We're No.1 (or maybe No. 2)!

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This is very exciting news, though the results are far from official.
As I’ve mentioned in this spot previously, I’m participating in Tom Tango’s Forecasters Challenge, which has 22 forecasters and projection systems playing out 1,000 runs of the season using teams of preranked players. I gave a rundown of what my teams looked like back in June.
I had just about given up on seeing an in-season update of how things were progressing, but Tom had the following to say Wednesday:

If the season were to end today, it would be a 2-man race between Rotoworld and John Eric Hanson. Together, they have 542 wins out of 1000 drafts! The other 20 combine to win less than these two. What a thrashing!

Many of the big names are taking part, so it’d be quite a thrill to come in first or even second. Looking at his draft run, I think Mr. Hanson may well have the edge, as the key players he’s relying on seem to be healthy and producing. It’s remarkable just how similar his rankings were to mine in some cases. We battled on many of the same players over the course of the 1,000 drafts.
Player – My team – Hanson – Total
Carlos Silva – 667 – 333 – 1,000
Brad Penny – 435 – 565 – 1,000
Brandon McCarthy – 311 – 689 – 1,000
Glen Perkins – 341 – 659 – 1,000
Pedro Martinez – 108 – 892 – 1,000
Tom Glavine – 16 – 984 – 1,000
Hank Blalock – 9 – 991 – 1,000
Brian Bannister – 1 – 999 – 1,000
Justin Upton – 630 – 368 – 998
Ian Snell – 513 – 465 – 978
Rick Ankiel – 387 – 582 – 969
Anibal Sanchez – 372 – 594 – 966
J.A. Happ – 263 – 700 – 963
Billy Butler – 210 – 711 – 921
Coco Crisp – 648 – 219 – 867
Tom Gorzelanny – 131 – 730 – 861
Robinson Cano – 50 – 766 – 816
Adam Jones – 522 – 234 – 756
Jorge De La Rosa – 76 – 658 – 734
Todd Helton – 430 – 225 – 655
Nick Markakis – 498 – 110 – 608
Alexei Ramirez – 84 – 462 – 546
B.J. Upton – 301 – 229 – 530
Carl Crawford – 346 – 96 – 442
With 22 teams drafting 25 players apiece, there’s no way we could have gone head to head like that so often strictly as a coincidence. All of those similarities are likely arising because Mr. Hanson borrowed from my playing time projections to complement his performance projections. Computers are a lot better at projecting OPS than at-bats, so those systems tend to use a mix of non-computer projections to account for playing time. That’s perfectly fine with me, if that’s all it is. Finishing first and having a hand in No. 2’s success would be pretty sweet.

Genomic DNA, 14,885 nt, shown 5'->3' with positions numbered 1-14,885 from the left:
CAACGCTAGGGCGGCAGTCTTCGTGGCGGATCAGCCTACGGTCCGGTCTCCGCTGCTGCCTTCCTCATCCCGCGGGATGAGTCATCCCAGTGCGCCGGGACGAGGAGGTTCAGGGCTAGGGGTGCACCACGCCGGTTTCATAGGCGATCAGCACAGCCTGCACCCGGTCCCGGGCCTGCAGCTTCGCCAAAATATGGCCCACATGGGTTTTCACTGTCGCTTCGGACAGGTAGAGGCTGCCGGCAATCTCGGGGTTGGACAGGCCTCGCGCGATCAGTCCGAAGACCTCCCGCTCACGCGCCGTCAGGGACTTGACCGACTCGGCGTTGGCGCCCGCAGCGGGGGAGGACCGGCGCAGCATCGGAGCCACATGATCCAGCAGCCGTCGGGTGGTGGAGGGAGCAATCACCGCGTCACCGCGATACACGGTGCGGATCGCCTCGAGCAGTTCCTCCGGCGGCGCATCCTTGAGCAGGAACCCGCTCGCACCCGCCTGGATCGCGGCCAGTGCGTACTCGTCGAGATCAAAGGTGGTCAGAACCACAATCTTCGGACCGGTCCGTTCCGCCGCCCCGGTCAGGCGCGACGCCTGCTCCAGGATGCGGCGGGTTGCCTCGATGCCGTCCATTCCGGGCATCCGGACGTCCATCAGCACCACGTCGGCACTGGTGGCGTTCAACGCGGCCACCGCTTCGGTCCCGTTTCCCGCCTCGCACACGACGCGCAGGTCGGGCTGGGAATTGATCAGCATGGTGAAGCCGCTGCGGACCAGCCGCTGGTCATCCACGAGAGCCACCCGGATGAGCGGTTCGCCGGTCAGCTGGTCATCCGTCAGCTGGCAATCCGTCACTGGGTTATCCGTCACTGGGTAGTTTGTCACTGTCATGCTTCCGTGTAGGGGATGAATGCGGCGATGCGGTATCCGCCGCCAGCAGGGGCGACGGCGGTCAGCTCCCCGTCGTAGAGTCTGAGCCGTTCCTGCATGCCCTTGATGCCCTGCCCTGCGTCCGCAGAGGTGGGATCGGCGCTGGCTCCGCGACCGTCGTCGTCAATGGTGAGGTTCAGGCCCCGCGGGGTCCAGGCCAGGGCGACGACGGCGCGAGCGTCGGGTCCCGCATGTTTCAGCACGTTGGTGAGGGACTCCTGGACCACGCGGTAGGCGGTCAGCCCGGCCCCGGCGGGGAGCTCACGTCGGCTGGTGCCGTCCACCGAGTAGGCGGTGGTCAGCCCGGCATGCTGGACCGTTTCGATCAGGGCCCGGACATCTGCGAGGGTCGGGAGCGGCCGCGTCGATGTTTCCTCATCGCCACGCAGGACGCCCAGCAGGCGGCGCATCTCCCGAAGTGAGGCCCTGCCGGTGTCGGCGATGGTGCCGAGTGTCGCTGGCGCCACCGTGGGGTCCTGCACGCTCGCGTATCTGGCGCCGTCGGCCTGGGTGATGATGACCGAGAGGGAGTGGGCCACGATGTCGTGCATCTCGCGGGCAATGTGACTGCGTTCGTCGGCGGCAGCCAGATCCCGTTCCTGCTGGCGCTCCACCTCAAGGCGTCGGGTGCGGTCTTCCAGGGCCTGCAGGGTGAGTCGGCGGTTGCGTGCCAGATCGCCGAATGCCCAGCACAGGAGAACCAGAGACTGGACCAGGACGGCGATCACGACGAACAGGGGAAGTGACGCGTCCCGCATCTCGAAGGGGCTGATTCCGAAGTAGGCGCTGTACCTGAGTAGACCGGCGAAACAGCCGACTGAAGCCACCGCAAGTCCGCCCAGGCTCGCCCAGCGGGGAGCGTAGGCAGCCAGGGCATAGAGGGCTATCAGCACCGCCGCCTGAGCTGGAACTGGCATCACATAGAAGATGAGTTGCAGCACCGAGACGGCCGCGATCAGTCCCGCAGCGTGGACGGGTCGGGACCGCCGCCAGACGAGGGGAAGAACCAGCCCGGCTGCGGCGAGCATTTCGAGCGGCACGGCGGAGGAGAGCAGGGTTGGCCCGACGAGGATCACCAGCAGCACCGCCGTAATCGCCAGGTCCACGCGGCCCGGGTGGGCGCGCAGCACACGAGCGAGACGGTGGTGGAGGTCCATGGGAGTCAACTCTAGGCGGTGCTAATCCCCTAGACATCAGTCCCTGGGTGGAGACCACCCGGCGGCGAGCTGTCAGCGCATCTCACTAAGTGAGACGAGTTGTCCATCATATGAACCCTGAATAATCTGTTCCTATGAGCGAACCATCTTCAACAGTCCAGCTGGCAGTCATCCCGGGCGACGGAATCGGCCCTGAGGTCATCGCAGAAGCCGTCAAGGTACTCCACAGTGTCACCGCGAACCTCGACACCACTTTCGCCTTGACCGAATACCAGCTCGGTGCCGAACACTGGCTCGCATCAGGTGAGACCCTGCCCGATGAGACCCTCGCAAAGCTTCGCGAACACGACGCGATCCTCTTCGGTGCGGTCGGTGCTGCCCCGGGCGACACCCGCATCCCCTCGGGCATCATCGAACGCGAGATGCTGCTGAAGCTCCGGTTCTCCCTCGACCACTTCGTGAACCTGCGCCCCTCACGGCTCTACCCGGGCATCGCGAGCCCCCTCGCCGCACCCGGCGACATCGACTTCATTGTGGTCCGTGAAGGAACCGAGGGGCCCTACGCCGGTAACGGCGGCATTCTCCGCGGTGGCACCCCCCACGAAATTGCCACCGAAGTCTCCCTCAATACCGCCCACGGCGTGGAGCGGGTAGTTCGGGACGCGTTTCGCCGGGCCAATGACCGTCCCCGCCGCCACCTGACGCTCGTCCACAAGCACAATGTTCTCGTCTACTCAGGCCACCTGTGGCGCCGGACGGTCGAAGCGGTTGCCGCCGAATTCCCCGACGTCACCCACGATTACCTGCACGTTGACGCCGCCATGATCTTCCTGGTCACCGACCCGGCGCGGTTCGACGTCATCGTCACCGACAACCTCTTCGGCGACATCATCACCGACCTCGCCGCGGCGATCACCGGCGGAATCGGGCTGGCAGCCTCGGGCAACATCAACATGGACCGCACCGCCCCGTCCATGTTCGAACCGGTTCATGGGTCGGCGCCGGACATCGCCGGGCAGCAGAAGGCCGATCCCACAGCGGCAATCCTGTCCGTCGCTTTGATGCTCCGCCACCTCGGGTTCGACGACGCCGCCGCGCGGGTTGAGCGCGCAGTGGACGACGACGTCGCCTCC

Alex Dickerson to miss 2017 season after undergoing back surgery

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Padres’ outfielder Alex Dickerson won’t see PETCO Park anytime soon — at least, not as its starting left fielder. The 27-year-old was diagnosed with a bulging disc in his lower back prior to the start of the 2017 season, and hasn’t made any kind of substantial progress in the months since. According to Dennis Lin of the San Diego Union-Tribune, he suffered a setback in his recovery process last week and is set to undergo a season-ending discectomy next Wednesday.

Over 285 plate appearances, Dickerson batted .257/.333/.455 with 10 home runs and a .788 OPS for the Padres in 2016. He missed several days with a right hip contusion last July, but hasn’t experienced any substantial health problems since undergoing surgery in 2014 to repair a torn ligament in his left ankle.

The expected recovery period for lower back surgery is 3-4 months, according to Lin, which puts Dickerson’s estimated return just a few days before the end of the regular season. The Padres aren’t scraping the bottom of the NL West, but their 29-44 record doesn’t bode well for a postseason run this year. Assuming Dickerson rehabs his back in a timely manner, he should be in fine form to enter the competition for left field next spring.

Video: Hanley Ramirez’s No. 250 career home run barely left the field

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Hanley Ramirez played a pivotal role during the Red Sox’ 9-4 win over the Angels on Friday night, crushing a two-run homer off of Alex Meyer to bring the Sox up to a four-run lead in the fourth inning.

Well, crushed might be the wrong word. The ball cleared the right field fence with a mere 350 feet, landing just beyond Pesky’s Pole to bring Ramirez’s career home run total to an even 250.

According to the ESPN Home Run Tracker, Ramirez’s milestone blast wasn’t the shortest home run of the year — not by a long shot. That distinction currently belongs to Rays’ outfielder Corey Dickerson, who skimmed the left field fence at Rogers Centre with a 326-foot homer back in April.